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In many countries (particularly developing countries), the best way to get a good exchange rate on the local currency is to exchange $100 USD dollar bills - and $100 dollar bills get a substantially better exchange rate from local traders than lower denominations of bank note.

But most banks and high street currency exchange places in London give dollars in mixed denomination pre-packed bundles (unless you preorder in advance), so if you're buying dollars specifically for exchange abroad, most of what you get either won't be accepted for exchange or will get a lower rate.

Is there anywhere in London I can get hundred dollar bills over the counter?

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    You sure you can't just go to a bank and specify $100 bills? Especially a highly trafficked bank like say, HSBC on New Regent St? – Mark Mayo Oct 22 '15 at 11:47
  • Nope, at least, not HSBC. They (and the post office too) use pre-packed pre-sealed packages of notes of varied denominations, unless you specifically order in advance – user568458 Oct 22 '15 at 11:53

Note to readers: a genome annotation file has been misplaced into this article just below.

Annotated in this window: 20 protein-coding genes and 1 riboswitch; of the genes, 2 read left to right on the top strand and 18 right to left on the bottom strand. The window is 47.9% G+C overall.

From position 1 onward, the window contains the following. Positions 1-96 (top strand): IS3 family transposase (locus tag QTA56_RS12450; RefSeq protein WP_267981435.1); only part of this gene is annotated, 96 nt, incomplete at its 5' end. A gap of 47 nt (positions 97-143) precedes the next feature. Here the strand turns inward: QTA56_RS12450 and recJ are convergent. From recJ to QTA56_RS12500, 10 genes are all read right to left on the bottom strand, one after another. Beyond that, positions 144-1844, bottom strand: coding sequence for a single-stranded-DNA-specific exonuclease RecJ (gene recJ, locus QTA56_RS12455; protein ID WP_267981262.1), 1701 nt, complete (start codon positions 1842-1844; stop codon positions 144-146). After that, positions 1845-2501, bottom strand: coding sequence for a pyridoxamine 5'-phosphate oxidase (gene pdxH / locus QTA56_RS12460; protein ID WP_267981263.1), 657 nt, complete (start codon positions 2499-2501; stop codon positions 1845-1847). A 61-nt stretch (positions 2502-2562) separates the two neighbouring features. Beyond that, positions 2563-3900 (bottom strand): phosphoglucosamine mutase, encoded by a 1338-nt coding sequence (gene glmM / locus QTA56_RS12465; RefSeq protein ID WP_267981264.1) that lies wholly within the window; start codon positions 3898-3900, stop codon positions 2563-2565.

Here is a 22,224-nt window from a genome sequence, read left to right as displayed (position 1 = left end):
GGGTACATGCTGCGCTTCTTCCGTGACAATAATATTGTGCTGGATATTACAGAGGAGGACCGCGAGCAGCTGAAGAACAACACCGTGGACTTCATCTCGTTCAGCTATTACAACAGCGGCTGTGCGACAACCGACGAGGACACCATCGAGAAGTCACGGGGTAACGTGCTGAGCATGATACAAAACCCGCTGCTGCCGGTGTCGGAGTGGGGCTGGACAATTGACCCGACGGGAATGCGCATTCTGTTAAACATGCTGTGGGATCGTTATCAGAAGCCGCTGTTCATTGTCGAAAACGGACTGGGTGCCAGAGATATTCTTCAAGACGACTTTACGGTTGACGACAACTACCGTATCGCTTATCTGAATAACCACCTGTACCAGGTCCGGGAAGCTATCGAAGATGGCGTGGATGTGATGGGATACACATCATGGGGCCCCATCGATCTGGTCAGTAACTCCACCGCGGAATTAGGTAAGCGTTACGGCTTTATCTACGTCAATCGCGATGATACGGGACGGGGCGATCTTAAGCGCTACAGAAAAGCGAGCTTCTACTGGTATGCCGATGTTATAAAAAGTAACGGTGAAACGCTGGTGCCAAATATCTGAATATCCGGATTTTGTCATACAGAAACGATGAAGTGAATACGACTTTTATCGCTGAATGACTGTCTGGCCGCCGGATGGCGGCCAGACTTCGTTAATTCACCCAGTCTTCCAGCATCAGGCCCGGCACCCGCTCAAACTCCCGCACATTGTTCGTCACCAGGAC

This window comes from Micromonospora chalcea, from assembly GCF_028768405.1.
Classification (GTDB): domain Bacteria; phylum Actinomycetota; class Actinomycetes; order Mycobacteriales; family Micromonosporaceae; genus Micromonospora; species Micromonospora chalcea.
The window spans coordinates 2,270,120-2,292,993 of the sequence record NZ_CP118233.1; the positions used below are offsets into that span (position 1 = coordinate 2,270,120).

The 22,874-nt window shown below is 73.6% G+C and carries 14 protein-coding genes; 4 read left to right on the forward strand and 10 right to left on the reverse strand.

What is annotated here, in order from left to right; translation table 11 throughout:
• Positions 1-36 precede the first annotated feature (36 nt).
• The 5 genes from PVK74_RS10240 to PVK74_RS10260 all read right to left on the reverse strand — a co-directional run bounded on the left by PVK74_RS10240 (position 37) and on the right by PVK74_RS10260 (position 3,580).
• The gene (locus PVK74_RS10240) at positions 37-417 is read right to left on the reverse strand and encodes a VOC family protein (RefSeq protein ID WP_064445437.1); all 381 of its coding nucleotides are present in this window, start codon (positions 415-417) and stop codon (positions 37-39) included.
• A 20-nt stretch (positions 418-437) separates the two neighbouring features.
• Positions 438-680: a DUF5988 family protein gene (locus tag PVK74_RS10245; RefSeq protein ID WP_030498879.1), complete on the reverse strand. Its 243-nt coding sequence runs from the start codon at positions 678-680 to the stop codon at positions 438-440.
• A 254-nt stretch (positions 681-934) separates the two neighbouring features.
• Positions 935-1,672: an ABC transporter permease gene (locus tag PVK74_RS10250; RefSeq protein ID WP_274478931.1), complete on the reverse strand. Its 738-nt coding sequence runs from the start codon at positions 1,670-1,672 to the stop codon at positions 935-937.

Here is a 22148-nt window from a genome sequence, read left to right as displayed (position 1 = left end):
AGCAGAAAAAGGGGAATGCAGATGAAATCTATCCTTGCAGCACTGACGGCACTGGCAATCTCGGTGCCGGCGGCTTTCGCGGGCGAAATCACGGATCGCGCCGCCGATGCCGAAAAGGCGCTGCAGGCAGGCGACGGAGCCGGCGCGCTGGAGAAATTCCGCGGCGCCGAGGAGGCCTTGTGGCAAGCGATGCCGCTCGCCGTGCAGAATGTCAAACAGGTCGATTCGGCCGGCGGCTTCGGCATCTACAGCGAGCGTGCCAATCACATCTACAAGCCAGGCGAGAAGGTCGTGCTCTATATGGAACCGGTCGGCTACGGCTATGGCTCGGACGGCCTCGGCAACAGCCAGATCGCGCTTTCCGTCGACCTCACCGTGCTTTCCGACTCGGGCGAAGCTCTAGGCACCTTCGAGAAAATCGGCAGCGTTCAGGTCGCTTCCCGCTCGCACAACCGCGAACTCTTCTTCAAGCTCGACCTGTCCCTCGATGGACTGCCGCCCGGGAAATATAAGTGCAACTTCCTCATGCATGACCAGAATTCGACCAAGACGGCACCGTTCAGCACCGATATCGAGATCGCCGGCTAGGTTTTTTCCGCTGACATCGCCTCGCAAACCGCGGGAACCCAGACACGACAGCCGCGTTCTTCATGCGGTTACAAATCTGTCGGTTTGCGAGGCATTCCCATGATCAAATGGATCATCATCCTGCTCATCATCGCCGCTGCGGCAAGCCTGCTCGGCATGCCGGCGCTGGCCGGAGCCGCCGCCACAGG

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    @user568458 not any post office I've changed money in (mainly euros recently). They've always had a normal cash drawer. In fact pre-ordering has been the best way to not get too many large denominations. – Chris H Oct 22 '15 at 15:49
  • I did this last month without difficulty in the Post Office. I've never seen pre-packed packages of US dollars in the Post Office; they tend only to do that with obscure currencies they don't keep in stock. But possibly if you went to an small local post office without an currency counter you might end up with pre-packaged dollars. – Richard Smith Jul 7 '16 at 15:54
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I didn't have any success at the big-name places like high street banks or the post office, but the first small, one-desk generic no name exchange bureau I went next to Victoria station had no problem giving me exclusively $100s (and gave a reasonable rate).

So I'd suggest simply going to an area with plenty of small / independent exchange shops (there tend to be clusters near the big stations) and ask until you find one with a good rate that is flexible on notes.

It seems like, the smaller and more informal the exchange shop, the more likely they are to dish out cash from simple rolls of bank notes rather than having pre packed bundles or restrictive policies.

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